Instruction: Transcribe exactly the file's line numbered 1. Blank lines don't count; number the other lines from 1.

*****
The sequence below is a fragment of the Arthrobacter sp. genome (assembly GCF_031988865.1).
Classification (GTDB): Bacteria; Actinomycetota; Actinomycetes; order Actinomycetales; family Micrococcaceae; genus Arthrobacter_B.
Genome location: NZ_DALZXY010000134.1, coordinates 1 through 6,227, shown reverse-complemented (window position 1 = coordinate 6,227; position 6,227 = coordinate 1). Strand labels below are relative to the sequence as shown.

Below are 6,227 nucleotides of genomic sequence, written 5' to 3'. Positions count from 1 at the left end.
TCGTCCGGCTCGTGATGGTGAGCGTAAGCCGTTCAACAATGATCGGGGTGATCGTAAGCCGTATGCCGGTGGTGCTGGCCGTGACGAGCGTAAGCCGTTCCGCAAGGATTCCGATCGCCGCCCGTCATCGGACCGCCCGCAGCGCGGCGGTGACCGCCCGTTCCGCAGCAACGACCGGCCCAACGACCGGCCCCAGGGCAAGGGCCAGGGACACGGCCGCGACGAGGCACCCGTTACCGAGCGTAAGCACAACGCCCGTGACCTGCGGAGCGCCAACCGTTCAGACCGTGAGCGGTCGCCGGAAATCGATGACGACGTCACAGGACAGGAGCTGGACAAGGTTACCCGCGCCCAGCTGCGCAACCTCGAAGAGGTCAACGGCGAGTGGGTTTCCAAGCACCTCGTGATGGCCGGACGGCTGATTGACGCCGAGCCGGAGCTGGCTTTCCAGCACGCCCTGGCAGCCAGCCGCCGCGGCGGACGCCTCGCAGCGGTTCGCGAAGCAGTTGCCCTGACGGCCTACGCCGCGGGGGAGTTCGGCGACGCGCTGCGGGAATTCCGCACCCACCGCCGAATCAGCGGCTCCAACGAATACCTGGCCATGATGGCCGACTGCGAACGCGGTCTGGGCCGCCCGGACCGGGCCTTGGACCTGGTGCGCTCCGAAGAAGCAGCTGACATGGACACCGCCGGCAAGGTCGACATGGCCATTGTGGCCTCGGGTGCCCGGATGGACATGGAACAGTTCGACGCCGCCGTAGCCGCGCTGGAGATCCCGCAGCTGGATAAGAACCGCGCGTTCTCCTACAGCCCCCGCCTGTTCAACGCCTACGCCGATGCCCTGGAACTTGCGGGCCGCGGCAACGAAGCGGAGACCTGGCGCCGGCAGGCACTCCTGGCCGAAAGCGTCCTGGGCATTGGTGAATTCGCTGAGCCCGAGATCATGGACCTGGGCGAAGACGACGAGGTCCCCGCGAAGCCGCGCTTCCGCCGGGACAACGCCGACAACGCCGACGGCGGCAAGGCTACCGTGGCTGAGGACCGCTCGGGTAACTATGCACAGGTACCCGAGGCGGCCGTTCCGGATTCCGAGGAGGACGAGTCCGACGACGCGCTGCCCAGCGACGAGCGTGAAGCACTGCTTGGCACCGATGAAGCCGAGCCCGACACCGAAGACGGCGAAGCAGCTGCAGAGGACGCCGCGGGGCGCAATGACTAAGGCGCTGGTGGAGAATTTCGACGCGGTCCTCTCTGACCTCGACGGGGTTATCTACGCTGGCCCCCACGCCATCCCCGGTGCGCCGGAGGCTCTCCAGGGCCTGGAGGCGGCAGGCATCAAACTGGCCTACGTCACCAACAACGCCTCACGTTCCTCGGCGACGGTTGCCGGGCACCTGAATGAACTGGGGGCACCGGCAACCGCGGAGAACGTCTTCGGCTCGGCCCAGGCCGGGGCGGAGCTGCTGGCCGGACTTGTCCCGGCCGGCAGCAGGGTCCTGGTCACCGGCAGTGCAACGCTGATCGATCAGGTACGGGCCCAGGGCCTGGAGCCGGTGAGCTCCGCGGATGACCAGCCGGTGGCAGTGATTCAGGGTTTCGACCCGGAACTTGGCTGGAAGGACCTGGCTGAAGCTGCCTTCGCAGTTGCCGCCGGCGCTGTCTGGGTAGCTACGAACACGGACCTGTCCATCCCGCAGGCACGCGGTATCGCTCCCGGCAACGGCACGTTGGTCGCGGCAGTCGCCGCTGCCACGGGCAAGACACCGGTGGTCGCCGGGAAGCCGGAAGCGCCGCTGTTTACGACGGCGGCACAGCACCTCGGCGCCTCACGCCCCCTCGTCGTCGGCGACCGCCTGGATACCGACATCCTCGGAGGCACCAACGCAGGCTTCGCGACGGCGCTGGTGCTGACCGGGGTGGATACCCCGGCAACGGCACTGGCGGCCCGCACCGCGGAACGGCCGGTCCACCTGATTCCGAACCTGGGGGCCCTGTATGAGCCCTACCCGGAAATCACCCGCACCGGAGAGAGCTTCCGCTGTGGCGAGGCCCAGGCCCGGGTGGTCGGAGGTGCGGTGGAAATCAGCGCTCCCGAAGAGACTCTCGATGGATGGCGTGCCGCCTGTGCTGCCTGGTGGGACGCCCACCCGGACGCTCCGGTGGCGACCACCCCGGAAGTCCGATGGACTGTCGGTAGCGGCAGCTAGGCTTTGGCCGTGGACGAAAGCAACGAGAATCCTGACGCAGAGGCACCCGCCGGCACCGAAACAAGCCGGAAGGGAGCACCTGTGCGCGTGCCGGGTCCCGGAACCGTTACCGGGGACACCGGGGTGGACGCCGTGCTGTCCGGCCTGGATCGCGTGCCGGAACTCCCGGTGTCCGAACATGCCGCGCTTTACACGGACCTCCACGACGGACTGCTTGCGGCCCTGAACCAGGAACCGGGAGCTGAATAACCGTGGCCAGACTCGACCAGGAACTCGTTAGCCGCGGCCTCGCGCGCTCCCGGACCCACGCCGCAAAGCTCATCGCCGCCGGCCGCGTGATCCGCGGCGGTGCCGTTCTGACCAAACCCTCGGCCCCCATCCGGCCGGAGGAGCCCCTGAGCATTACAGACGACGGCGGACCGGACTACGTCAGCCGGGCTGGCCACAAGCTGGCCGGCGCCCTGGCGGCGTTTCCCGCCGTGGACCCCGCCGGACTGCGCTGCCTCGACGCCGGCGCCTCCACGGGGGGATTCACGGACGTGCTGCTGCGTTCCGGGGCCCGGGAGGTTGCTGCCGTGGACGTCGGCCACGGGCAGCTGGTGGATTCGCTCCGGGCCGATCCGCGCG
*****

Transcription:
The sequence below is a fragment of the Arthrobacter sp. genome (assembly GCF_031988865.1).